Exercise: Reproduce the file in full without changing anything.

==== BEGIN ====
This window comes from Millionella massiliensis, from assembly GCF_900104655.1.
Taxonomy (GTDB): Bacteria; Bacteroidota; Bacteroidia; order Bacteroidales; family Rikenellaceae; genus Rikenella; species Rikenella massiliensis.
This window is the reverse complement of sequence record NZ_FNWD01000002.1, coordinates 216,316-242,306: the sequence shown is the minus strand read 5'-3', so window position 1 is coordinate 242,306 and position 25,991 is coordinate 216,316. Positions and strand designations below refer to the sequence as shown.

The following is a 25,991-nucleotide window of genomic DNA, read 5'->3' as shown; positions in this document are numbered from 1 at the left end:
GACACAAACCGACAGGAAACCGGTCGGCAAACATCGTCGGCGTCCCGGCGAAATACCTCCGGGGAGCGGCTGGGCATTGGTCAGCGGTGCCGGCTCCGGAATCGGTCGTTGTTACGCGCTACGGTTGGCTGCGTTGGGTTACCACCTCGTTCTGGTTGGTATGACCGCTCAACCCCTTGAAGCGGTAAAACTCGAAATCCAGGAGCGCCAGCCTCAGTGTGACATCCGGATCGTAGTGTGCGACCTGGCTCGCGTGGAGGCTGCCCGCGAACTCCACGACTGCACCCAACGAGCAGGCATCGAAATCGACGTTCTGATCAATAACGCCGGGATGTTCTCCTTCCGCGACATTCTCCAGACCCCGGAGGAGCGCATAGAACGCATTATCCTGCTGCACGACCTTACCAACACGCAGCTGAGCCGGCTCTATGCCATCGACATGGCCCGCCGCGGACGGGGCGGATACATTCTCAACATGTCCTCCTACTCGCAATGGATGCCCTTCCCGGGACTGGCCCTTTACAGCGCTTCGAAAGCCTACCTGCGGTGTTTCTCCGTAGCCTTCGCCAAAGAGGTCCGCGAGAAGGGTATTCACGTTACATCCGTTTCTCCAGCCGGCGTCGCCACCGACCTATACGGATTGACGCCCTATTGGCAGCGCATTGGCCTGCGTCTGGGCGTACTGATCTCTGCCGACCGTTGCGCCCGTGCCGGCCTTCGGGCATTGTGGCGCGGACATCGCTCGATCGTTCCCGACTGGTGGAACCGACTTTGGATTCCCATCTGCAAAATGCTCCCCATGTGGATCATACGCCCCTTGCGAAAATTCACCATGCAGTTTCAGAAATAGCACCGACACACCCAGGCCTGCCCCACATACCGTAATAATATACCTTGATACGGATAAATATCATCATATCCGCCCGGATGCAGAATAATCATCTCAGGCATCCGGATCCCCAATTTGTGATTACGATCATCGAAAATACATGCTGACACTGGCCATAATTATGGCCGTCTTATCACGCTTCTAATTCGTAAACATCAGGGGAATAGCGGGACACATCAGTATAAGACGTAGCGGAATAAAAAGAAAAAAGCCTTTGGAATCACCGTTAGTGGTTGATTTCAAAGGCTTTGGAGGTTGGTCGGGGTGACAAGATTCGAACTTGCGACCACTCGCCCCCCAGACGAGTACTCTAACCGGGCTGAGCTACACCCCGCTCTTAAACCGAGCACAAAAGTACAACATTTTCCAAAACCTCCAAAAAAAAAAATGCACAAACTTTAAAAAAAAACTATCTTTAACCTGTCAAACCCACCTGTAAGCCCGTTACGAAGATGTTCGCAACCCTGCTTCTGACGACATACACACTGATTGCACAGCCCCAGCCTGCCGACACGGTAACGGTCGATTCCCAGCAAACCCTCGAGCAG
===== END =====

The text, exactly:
This window comes from Millionella massiliensis, from assembly GCF_900104655.1.
Taxonomy (GTDB): Bacteria; Bacteroidota; Bacteroidia; order Bacteroidales; family Rikenellaceae; genus Rikenella; species Rikenella massiliensis.
This window is the reverse complement of sequence record NZ_FNWD01000002.1, coordinates 216,316-242,306: the sequence shown is the minus strand read 5'-3', so window position 1 is coordinate 242,306 and position 25,991 is coordinate 216,316. Positions and strand designations below refer to the sequence as shown.

The following is a 25,991-nucleotide window of genomic DNA, read 5'->3' as shown; positions in this document are numbered from 1 at the left end:
GACACAAACCGACAGGAAACCGGTCGGCAAACATCGTCGGCGTCCCGGCGAAATACCTCCGGGGAGCGGCTGGGCATTGGTCAGCGGTGCCGGCTCCGGAATCGGTCGTTGTTACGCGCTACGGTTGGCTGCGTTGGGTTACCACCTCGTTCTGGTTGGTATGACCGCTCAACCCCTTGAAGCGGTAAAACTCGAAATCCAGGAGCGCCAGCCTCAGTGTGACATCCGGATCGTAGTGTGCGACCTGGCTCGCGTGGAGGCTGCCCGCGAACTCCACGACTGCACCCAACGAGCAGGCATCGAAATCGACGTTCTGATCAATAACGCCGGGATGTTCTCCTTCCGCGACATTCTCCAGACCCCGGAGGAGCGCATAGAACGCATTATCCTGCTGCACGACCTTACCAACACGCAGCTGAGCCGGCTCTATGCCATCGACATGGCCCGCCGCGGACGGGGCGGATACATTCTCAACATGTCCTCCTACTCGCAATGGATGCCCTTCCCGGGACTGGCCCTTTACAGCGCTTCGAAAGCCTACCTGCGGTGTTTCTCCGTAGCCTTCGCCAAAGAGGTCCGCGAGAAGGGTATTCACGTTACATCCGTTTCTCCAGCCGGCGTCGCCACCGACCTATACGGATTGACGCCCTATTGGCAGCGCATTGGCCTGCGTCTGGGCGTACTGATCTCTGCCGACCGTTGCGCCCGTGCCGGCCTTCGGGCATTGTGGCGCGGACATCGCTCGATCGTTCCCGACTGGTGGAACCGACTTTGGATTCCCATCTGCAAAATGCTCCCCATGTGGATCATACGCCCCTTGCGAAAATTCACCATGCAGTTTCAGAAATAGCACCGACACACCCAGGCCTGCCCCACATACCGTAATAATATACCTTGATACGGATAAATATCATCATATCCGCCCGGATGCAGAATAATCATCTCAGGCATCCGGATCCCCAATTTGTGATTACGATCATCGAAAATACATGCTGACACTGGCCATAATTATGGCCGTCTTATCACGCTTCTAATTCGTAAACATCAGGGGAATAGCGGGACACATCAGTATAAGACGTAGCGGAATAAAAAGAAAAAAGCCTTTGGAATCACCGTTAGTGGTTGATTTCAAAGGCTTTGGAGGTTGGTCGGGGTGACAAGATTCGAACTTGCGACCACTCGCCCCCCAGACGAGTACTCTAACCGGGCTGAGCTACACCCCGCTCTTAAACCGAGCACAAAAGTACAACATTTTCCAAAACCTCCAAAAAAAAAAATGCACAAACTTTAAAAAAAAACTATCTTTAACCTGTCAAACCCACCTGTAAGCCCGTTACGAAGATGTTCGCAACCCTGCTTCTGACGACATACACACTGATTGCACAGCCCCAGCCTGCCGACACGGTAACGGTCGATTCCCAGCAAACCCTCGAGCAG